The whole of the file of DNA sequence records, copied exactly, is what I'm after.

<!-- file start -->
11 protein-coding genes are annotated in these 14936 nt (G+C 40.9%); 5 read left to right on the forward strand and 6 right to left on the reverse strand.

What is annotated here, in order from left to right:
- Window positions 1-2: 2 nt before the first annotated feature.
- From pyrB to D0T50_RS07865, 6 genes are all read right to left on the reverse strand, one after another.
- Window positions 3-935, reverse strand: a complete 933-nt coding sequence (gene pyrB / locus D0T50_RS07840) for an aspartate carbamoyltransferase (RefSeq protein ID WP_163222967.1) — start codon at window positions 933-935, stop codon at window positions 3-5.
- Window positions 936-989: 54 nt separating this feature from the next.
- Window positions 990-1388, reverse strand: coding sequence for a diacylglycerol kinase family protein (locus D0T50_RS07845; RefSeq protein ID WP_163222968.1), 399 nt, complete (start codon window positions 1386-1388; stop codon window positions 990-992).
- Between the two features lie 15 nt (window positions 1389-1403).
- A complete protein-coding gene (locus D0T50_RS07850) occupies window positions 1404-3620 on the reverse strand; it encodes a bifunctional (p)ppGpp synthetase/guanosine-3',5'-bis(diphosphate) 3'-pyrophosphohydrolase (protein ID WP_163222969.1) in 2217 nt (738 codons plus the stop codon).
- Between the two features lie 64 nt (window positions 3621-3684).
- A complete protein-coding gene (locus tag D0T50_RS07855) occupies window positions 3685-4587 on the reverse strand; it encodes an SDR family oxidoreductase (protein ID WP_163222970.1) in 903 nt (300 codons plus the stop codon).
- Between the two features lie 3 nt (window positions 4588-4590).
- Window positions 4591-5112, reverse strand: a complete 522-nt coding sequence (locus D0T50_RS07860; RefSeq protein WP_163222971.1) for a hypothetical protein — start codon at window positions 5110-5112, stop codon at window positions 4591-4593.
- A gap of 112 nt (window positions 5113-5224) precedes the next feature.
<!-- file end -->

11 protein-coding genes are annotated in these 14936 nt (G+C 40.9%); 5 read left to right on the forward strand and 6 right to left on the reverse strand.

What is annotated here, in order from left to right:
- Window positions 1-2: 2 nt before the first annotated feature.
- From pyrB to D0T50_RS07865, 6 genes are all read right to left on the reverse strand, one after another.
- Window positions 3-935, reverse strand: a complete 933-nt coding sequence (gene pyrB / locus D0T50_RS07840) for an aspartate carbamoyltransferase (RefSeq protein ID WP_163222967.1) — start codon at window positions 933-935, stop codon at window positions 3-5.
- Window positions 936-989: 54 nt separating this feature from the next.
- Window positions 990-1388, reverse strand: coding sequence for a diacylglycerol kinase family protein (locus D0T50_RS07845; RefSeq protein ID WP_163222968.1), 399 nt, complete (start codon window positions 1386-1388; stop codon window positions 990-992).
- Between the two features lie 15 nt (window positions 1389-1403).
- A complete protein-coding gene (locus D0T50_RS07850) occupies window positions 1404-3620 on the reverse strand; it encodes a bifunctional (p)ppGpp synthetase/guanosine-3',5'-bis(diphosphate) 3'-pyrophosphohydrolase (protein ID WP_163222969.1) in 2217 nt (738 codons plus the stop codon).
- Between the two features lie 64 nt (window positions 3621-3684).
- A complete protein-coding gene (locus tag D0T50_RS07855) occupies window positions 3685-4587 on the reverse strand; it encodes an SDR family oxidoreductase (protein ID WP_163222970.1) in 903 nt (300 codons plus the stop codon).
- Between the two features lie 3 nt (window positions 4588-4590).
- Window positions 4591-5112, reverse strand: a complete 522-nt coding sequence (locus D0T50_RS07860; RefSeq protein WP_163222971.1) for a hypothetical protein — start codon at window positions 5110-5112, stop codon at window positions 4591-4593.
- A gap of 112 nt (window positions 5113-5224) precedes the next feature.